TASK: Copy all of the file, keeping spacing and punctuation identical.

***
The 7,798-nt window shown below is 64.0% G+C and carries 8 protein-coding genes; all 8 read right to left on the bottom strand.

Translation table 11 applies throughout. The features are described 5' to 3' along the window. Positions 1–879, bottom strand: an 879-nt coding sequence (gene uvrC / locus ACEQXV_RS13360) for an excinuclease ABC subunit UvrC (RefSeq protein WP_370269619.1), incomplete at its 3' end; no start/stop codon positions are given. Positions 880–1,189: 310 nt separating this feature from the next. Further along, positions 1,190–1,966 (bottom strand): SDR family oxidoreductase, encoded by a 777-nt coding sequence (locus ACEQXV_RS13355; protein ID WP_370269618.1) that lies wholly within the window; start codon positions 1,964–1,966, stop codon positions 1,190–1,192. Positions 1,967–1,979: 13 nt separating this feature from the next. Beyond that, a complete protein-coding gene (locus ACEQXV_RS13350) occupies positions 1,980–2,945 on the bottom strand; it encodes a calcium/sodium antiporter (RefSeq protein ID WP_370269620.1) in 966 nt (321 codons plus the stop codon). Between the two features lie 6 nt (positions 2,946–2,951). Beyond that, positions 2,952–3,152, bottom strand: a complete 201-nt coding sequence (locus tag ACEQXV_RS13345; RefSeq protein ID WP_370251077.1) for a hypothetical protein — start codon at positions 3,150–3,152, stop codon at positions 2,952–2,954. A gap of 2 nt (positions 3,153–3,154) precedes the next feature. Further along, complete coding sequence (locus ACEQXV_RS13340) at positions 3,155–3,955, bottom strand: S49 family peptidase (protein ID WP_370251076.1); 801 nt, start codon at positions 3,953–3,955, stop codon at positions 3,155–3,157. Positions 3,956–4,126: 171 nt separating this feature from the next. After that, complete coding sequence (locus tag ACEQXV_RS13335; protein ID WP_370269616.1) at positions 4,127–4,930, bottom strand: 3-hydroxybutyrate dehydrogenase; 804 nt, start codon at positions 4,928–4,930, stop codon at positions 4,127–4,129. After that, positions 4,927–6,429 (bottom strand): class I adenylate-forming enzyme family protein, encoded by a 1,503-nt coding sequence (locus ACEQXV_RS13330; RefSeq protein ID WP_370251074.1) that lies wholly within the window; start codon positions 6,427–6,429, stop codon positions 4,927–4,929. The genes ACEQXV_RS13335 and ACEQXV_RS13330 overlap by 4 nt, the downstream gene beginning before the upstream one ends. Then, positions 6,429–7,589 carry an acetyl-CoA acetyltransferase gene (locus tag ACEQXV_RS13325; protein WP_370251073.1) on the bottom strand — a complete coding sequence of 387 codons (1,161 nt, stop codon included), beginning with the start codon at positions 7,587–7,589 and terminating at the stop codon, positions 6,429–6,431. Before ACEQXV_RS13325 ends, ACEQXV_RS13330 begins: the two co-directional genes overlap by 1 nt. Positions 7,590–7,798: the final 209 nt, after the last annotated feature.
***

The 7,798-nt window shown below is 64.0% G+C and carries 8 protein-coding genes; all 8 read right to left on the bottom strand.

Translation table 11 applies throughout. The features are described 5' to 3' along the window. Positions 1–879, bottom strand: an 879-nt coding sequence (gene uvrC / locus ACEQXV_RS13360) for an excinuclease ABC subunit UvrC (RefSeq protein WP_370269619.1), incomplete at its 3' end; no start/stop codon positions are given. Positions 880–1,189: 310 nt separating this feature from the next. Further along, positions 1,190–1,966 (bottom strand): SDR family oxidoreductase, encoded by a 777-nt coding sequence (locus ACEQXV_RS13355; protein ID WP_370269618.1) that lies wholly within the window; start codon positions 1,964–1,966, stop codon positions 1,190–1,192. Positions 1,967–1,979: 13 nt separating this feature from the next. Beyond that, a complete protein-coding gene (locus ACEQXV_RS13350) occupies positions 1,980–2,945 on the bottom strand; it encodes a calcium/sodium antiporter (RefSeq protein ID WP_370269620.1) in 966 nt (321 codons plus the stop codon). Between the two features lie 6 nt (positions 2,946–2,951). Beyond that, positions 2,952–3,152, bottom strand: a complete 201-nt coding sequence (locus tag ACEQXV_RS13345; RefSeq protein ID WP_370251077.1) for a hypothetical protein — start codon at positions 3,150–3,152, stop codon at positions 2,952–2,954. A gap of 2 nt (positions 3,153–3,154) precedes the next feature. Further along, complete coding sequence (locus ACEQXV_RS13340) at positions 3,155–3,955, bottom strand: S49 family peptidase (protein ID WP_370251076.1); 801 nt, start codon at positions 3,953–3,955, stop codon at positions 3,155–3,157. Positions 3,956–4,126: 171 nt separating this feature from the next. After that, complete coding sequence (locus tag ACEQXV_RS13335; protein ID WP_370269616.1) at positions 4,127–4,930, bottom strand: 3-hydroxybutyrate dehydrogenase; 804 nt, start codon at positions 4,928–4,930, stop codon at positions 4,127–4,129. After that, positions 4,927–6,429 (bottom strand): class I adenylate-forming enzyme family protein, encoded by a 1,503-nt coding sequence (locus ACEQXV_RS13330; RefSeq protein ID WP_370251074.1) that lies wholly within the window; start codon positions 6,427–6,429, stop codon positions 4,927–4,929. The genes ACEQXV_RS13335 and ACEQXV_RS13330 overlap by 4 nt, the downstream gene beginning before the upstream one ends. Then, positions 6,429–7,589 carry an acetyl-CoA acetyltransferase gene (locus tag ACEQXV_RS13325; protein WP_370251073.1) on the bottom strand — a complete coding sequence of 387 codons (1,161 nt, stop codon included), beginning with the start codon at positions 7,587–7,589 and terminating at the stop codon, positions 6,429–6,431. Before ACEQXV_RS13325 ends, ACEQXV_RS13330 begins: the two co-directional genes overlap by 1 nt. Positions 7,590–7,798: the final 209 nt, after the last annotated feature.